A study published by The Doctors Company in 2015 revealed that the types of physicians most apt to be sued were emergency room doctors. While one of the most frequent reasons that they ended up getting sued was because of their delayed diagnoses, there were some other themes that were commonplace when the insurer reviewed seven years' worth of its settled medical malpractice cases.
Of the 332 cases reviewed, at least 57 percent that were filed were related to diagnoses. Most of them were filed because the emergency room doctor failed to take into account clinical information that was readily available to them when making a diagnosis. A significant number of these cases was also filed because they didn't offer any differential diagnosis.
Emergency room doctors were accused of improperly managing a patient's treatment in at least 13 percent of all the reviewed cases. In one instance, the researchers found that one physician's failure to stabilize a trauma patient's neck resulted in them becoming a paraplegic.
Another 5 percent of the cases that the researchers reviewed involved a doctor improperly performing a procedure or treating a patient. The number of emergency room physicians who were unsuccessful in their attempt to intubate a patient were most alarming among these incidents.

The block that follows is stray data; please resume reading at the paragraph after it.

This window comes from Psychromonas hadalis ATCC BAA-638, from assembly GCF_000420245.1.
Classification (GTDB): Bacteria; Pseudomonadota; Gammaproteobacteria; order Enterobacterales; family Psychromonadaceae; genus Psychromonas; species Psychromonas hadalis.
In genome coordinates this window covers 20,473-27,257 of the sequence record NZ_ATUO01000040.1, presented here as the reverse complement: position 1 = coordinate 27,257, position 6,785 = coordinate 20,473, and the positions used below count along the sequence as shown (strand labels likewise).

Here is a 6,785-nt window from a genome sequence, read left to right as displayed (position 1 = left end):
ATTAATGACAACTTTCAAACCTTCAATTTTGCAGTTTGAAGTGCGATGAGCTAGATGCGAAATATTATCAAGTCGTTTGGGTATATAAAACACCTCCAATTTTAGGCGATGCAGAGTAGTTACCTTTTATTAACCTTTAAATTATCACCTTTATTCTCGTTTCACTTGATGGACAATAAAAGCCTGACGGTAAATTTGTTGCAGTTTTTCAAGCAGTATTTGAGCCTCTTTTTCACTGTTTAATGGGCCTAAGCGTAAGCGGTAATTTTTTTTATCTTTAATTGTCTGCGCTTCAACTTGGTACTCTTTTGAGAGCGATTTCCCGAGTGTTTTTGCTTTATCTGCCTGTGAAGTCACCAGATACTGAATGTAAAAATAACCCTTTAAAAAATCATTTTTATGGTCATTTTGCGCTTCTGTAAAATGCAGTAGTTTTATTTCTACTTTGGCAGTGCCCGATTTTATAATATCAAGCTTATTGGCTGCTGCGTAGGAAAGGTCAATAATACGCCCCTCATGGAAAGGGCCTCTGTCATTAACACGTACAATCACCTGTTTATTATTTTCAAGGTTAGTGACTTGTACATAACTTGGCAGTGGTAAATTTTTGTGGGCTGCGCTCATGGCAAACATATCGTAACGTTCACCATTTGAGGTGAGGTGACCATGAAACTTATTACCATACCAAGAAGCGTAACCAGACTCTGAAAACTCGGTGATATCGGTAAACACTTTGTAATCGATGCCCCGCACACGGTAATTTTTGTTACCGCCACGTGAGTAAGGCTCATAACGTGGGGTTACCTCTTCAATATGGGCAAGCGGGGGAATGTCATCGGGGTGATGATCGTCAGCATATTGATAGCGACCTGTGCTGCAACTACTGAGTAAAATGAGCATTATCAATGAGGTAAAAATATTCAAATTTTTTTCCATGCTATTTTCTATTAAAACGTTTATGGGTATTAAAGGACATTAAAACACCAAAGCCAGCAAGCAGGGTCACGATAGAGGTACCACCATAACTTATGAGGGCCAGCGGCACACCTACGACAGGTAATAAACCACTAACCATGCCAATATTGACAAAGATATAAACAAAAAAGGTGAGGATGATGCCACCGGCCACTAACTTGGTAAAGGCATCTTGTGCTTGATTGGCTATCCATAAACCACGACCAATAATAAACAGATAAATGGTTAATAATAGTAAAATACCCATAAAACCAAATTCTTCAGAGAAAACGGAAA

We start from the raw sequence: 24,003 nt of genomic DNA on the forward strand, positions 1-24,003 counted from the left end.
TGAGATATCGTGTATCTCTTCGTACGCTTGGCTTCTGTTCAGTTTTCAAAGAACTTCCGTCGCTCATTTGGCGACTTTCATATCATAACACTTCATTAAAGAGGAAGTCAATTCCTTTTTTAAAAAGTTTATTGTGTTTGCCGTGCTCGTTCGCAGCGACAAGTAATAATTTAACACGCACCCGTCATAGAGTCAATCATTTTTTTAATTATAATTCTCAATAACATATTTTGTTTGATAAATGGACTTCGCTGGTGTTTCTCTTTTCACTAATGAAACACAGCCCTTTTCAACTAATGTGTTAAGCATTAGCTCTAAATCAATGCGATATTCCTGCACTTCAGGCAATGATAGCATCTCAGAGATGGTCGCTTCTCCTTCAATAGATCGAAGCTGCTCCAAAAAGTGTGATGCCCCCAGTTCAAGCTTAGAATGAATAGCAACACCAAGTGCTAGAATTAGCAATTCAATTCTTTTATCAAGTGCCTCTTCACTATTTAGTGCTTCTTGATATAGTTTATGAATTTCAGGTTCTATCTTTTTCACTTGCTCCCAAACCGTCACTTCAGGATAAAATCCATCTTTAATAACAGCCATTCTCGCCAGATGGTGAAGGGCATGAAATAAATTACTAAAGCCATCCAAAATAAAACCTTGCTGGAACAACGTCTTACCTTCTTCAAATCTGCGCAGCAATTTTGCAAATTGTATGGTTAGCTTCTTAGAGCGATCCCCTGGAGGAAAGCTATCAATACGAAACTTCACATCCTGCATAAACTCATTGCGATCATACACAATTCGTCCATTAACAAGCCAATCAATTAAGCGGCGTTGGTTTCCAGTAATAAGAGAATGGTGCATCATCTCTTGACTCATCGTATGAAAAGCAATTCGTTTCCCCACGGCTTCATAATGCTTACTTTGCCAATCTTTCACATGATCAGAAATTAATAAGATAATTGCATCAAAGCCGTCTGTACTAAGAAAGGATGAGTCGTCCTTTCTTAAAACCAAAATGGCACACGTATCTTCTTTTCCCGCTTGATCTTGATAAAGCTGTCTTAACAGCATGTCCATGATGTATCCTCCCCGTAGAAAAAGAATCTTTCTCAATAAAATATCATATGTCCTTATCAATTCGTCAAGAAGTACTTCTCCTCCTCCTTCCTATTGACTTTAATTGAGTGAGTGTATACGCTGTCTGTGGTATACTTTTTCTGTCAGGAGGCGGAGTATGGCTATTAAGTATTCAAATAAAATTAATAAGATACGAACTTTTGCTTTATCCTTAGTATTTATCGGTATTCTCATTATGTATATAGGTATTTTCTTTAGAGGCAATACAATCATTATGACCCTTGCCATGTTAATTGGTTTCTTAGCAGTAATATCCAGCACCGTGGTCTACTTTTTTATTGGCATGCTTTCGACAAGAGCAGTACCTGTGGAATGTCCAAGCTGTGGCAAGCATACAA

Doctors failing to prescribe the correct treatments or medication resulted in at least 3 percent of all cases being filed. The researchers also found that there were instances in which patients received the correct medication, just on a delayed basis. This could have ultimately resulted in their condition not improving as much as it otherwise could have.
Patients are generally suffering from a sudden change in their health when they arrive in an emergency room seeking help. While they expect for their doctors to diagnose their condition and help them feel better, this often doesn't occur.
Individuals whose health has declined due to a delayed diagnosis or treatment should consult with a Tampa medical malpractice attorney who has had success in holding negligent parties accountable for their mistakes.